Baghdad on Tuesday said Jordan's hosting of a meeting of Sunni Iraqis opposed to the Shiite-led government was "unacceptable".
On Friday Iraq recalled its envoy to Amman without giving a reason, but the move came days after a meeting of some 300 Sunni clerics, tribal leaders, insurgent commanders and businessmen in the Jordanian capital.
Delegates described a Sunni Islamist insurgency that has taken hold of swathes of Iraq in recent weeks as a "popular revolt".
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Islamic State jihadists are spearheading the campaign, which began in the Iraqi city of Mosul on June 9 and has since swept large parts of the country's northern and western provinces.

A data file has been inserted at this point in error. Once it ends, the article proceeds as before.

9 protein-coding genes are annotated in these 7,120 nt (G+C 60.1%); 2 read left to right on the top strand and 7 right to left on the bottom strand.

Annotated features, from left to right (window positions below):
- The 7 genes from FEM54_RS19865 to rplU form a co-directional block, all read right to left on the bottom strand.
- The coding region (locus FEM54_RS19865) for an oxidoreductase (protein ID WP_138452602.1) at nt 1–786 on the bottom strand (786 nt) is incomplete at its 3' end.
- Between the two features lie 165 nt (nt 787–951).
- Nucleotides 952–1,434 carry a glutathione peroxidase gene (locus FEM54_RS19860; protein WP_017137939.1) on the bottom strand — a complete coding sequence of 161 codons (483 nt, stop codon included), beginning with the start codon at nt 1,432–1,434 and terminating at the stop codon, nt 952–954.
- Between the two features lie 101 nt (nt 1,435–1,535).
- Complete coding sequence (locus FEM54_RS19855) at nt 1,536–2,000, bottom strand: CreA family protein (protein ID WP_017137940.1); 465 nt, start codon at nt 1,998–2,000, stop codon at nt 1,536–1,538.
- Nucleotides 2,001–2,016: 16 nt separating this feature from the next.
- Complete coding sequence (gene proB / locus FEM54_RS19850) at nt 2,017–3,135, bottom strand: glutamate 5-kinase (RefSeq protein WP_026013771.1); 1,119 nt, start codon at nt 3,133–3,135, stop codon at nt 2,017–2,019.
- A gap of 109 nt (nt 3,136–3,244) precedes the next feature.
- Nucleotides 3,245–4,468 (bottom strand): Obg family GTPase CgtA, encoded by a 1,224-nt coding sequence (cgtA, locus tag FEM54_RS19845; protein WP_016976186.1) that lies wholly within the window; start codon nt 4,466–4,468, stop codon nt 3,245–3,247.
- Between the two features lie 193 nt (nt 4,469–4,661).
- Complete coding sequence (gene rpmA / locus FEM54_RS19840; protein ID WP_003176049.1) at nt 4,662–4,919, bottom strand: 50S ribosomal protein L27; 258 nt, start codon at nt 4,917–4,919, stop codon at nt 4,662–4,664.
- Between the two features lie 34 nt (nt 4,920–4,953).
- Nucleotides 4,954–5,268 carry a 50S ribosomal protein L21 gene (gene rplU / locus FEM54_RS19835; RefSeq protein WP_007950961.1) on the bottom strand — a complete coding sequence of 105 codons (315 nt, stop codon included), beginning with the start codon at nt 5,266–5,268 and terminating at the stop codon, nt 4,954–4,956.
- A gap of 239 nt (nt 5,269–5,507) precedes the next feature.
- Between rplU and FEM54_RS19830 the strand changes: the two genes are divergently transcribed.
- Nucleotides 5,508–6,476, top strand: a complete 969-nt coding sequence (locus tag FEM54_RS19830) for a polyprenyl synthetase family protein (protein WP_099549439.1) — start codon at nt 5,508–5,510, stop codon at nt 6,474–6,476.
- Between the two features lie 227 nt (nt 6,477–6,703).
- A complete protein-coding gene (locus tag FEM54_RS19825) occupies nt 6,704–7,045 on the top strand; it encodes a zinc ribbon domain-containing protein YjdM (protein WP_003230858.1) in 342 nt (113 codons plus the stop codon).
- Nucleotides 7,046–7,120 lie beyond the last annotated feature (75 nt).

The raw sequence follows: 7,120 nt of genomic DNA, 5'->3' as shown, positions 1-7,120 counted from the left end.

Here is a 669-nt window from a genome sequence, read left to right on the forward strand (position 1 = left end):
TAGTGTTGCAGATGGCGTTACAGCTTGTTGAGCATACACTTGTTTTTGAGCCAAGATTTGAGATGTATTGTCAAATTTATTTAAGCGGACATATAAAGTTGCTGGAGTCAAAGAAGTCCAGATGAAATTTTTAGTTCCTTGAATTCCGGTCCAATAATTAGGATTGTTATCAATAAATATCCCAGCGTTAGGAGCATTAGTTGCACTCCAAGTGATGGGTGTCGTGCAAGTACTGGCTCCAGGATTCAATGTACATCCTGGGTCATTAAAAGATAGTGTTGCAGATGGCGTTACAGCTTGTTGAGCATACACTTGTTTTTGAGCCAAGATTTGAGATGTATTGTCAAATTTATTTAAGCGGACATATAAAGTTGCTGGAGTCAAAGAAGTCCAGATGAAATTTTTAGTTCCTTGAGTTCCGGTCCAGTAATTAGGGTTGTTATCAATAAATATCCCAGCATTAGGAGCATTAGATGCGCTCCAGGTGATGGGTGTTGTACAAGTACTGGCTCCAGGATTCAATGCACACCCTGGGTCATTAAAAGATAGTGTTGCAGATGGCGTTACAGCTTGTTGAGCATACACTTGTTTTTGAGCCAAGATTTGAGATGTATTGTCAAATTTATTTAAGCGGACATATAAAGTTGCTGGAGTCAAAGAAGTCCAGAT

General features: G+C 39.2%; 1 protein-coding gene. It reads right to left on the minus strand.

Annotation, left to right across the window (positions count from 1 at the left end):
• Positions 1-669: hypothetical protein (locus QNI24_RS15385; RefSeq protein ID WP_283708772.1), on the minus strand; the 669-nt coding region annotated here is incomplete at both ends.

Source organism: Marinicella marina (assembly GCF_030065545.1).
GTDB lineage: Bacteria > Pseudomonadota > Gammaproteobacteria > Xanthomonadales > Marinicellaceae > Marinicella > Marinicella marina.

The Iraqi government described those attending the meeting as "enemies of the political system and social fabric of Iraq".
"The cabinet considers the hosting of these conferences an unacceptable hostility towards the Iraqi people by a friendly, sister country," the cabinet said, and asked that the foreign ministry follow up on the issue.
Iraq's Shiite Prime Minister Nuri al-Maliki has decried what he describes as foreign meddling in his country, and has accused countries in the region of arming and funding militants.
Iraq was almost torn apart in 2006-2007 when the bombing of a revered Shiite shrine in Samarra, north of Baghdad, triggered a wave of sectarian slaughter between Shiite militias and Al-Qaeda-allied Sunni militants.